The Oscar de la Renta Retrospective Opening
Among all the glorious frocks and coats to be coveted at the new Oscar de la Renta retrospective at San Francisco’s de Young Museum, many a woman stopped to murmur appreciatively in front of a yellow knee length dress covered in a clear, rhinestone-studded coat. Both elegant and fantastic, it also looked perfectly engineered to repel the rain pouring down outside. Not that the inclement weather stopped the crowd from dressing up for the March 10 press preview. There were Burberry umbrellas, architectural bags, at least one cape, and sky-high heels despite the 9:30 a.m. start time.
The exhibition, which opens to the public on March 12, features over 130 pieces spanning five decades of de la Renta’s storied career. Curated by André Leon Talley, former Vogue editor-at-large, the show is designed by New York’s Kevin Daly Architects and divided into nine themes including the designer’s regional influences, daywear and red carpet looks. In a room devoted to the influence of the garden on de la Renta’s work (the designer had a lifelong green thumb) a massive video display of his Connecticut home’s garden illuminates a collection of romantic floral-patterned gowns. The show is replete with elaborate embroidery, ruffles, sumptuous red, stark black, and cotton-candy explosions of tulle set against striking backdrops.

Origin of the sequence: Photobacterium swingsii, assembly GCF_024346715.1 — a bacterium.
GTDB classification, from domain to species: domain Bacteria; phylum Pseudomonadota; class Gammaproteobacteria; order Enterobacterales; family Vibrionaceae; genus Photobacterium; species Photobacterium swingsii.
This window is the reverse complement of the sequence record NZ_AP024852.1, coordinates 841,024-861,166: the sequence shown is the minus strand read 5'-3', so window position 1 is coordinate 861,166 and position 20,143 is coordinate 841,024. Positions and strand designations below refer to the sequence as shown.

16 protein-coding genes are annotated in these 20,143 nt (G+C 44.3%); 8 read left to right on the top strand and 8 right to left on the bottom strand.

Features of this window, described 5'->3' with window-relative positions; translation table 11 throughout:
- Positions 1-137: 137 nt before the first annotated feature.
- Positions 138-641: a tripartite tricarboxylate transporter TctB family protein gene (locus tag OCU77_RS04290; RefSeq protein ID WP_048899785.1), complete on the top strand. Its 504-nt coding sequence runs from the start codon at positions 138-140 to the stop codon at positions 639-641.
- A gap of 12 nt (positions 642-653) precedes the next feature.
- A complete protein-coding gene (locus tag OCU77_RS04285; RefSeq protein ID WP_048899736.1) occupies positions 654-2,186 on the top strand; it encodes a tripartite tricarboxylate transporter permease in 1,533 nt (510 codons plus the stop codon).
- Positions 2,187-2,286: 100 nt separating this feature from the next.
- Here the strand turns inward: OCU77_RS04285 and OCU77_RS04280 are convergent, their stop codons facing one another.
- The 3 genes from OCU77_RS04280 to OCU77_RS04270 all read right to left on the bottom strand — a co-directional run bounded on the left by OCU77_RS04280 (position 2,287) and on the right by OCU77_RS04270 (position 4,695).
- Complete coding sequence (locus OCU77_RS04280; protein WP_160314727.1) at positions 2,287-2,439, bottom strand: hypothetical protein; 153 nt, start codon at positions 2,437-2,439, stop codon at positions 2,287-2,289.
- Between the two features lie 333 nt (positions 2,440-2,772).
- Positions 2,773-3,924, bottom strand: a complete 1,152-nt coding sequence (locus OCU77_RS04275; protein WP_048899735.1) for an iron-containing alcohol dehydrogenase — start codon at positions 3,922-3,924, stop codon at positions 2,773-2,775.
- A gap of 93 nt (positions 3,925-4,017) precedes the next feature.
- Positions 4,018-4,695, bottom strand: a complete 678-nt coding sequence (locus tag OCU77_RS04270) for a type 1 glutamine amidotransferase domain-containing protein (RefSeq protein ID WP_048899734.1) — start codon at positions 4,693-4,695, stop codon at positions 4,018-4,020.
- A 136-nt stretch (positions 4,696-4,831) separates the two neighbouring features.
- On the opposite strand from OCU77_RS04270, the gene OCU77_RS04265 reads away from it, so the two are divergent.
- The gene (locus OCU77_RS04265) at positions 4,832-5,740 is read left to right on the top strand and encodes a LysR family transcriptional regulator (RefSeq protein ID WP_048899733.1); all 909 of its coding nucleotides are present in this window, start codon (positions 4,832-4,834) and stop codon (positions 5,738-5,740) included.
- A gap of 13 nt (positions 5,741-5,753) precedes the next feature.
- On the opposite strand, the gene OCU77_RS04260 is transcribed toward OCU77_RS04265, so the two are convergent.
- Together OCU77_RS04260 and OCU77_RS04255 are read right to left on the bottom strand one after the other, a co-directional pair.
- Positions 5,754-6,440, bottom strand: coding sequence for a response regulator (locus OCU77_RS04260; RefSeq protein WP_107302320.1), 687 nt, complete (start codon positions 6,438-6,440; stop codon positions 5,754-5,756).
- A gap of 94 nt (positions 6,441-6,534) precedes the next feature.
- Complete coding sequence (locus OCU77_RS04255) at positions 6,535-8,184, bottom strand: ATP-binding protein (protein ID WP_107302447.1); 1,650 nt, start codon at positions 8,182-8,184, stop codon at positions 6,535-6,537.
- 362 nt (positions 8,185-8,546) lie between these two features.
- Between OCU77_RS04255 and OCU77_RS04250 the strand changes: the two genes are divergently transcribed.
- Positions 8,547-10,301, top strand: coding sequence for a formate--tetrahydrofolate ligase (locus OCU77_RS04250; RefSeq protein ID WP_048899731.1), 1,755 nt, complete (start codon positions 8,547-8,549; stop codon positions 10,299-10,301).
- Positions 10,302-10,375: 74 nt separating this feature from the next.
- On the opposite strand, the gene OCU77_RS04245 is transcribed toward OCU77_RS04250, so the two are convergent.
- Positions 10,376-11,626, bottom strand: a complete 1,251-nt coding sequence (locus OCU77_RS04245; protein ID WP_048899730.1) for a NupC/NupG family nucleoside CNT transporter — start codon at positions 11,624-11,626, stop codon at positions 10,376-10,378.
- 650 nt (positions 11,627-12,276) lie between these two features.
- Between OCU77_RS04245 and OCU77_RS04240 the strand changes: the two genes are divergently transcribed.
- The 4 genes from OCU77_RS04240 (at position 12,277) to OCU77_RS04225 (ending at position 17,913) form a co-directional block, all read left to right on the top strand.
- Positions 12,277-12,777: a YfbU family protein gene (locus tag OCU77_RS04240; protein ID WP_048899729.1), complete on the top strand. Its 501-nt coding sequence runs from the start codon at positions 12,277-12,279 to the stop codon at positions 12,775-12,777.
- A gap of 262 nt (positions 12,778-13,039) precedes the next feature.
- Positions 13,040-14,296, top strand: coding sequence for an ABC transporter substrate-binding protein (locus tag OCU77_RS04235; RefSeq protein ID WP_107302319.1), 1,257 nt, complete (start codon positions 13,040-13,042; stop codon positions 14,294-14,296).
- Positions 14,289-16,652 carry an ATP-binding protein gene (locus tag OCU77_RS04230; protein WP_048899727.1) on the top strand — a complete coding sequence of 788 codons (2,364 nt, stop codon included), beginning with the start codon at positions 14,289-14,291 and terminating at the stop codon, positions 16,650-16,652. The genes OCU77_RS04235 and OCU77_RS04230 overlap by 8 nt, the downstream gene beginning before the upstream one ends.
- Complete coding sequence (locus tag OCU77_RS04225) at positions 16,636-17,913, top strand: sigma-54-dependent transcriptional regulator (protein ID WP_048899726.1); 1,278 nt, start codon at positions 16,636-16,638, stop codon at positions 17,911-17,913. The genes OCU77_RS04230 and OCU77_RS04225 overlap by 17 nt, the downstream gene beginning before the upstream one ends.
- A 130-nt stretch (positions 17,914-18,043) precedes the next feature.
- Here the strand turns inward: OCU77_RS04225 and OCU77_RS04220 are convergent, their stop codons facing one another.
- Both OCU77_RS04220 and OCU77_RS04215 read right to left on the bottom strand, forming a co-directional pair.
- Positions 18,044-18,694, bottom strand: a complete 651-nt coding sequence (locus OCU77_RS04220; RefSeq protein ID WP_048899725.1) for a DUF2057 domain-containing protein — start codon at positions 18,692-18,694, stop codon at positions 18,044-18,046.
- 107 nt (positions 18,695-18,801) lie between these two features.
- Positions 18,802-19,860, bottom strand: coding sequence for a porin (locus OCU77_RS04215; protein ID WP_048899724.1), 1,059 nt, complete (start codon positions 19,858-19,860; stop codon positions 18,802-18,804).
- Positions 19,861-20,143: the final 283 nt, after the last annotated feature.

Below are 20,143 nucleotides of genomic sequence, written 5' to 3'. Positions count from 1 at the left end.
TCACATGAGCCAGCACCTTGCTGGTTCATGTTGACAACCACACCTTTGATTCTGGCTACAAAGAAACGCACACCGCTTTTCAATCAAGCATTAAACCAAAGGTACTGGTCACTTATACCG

Talley discussed the designer’s legacy during a conversation with Richard Benefield, Acting Director and Exhibition Organizer of the Fine Arts Museums of San Francisco at the March 10 event. Talley teared up as he talked about his long friendship with de la Renta, who passed away in 2014 at the age of 82.
“He respected the woman’s body, he did not want to make clothes that screamed out ‘I am an avant garde designer, I am to be considered an artist’—although his clothes are very beautifully achieved,” said Talley.
Known for his feminine designs, Talley said the designer loved singing and dancing and had a knack for picking out gorgeous fabrics, his mind “churning, churning, churning” as he studied them.
“It was a very organic process,” said Talley, who wore a dramatic plum-colored cape over one shoulder. “It was not fraught. It was not riddled with tension, depression or deep thoughts.”
Talley also shared stories of de la Renta’s playful side, such as the time he presented the editor with a tarantula in a cage while they were staying at the designer’s estate in his native Dominican Republic. Sensing that de la Renta was going to pull a prank, Talley was prepared and responded coolly, “Oh, please.”
It was de la Renta’s ability to dress a wide swath of clients that Talley pinpointed as one of his key talents.
“This is why Oscar was so great, he could dress young Taylor Swift who has the most beautiful pink dress, with the most beautiful silk embroideredery, with an enormous train and beautiful bow—he could respond to Taylor swift's needs, who was 24 years old—and of course first lady Laura Bush and first lady Nancy Reagan,” said Talley.
Visitors can gaze upon Taylor’s pink dress, and de la Renta’s many other creations, until May 30th.
Story by Andy Wright.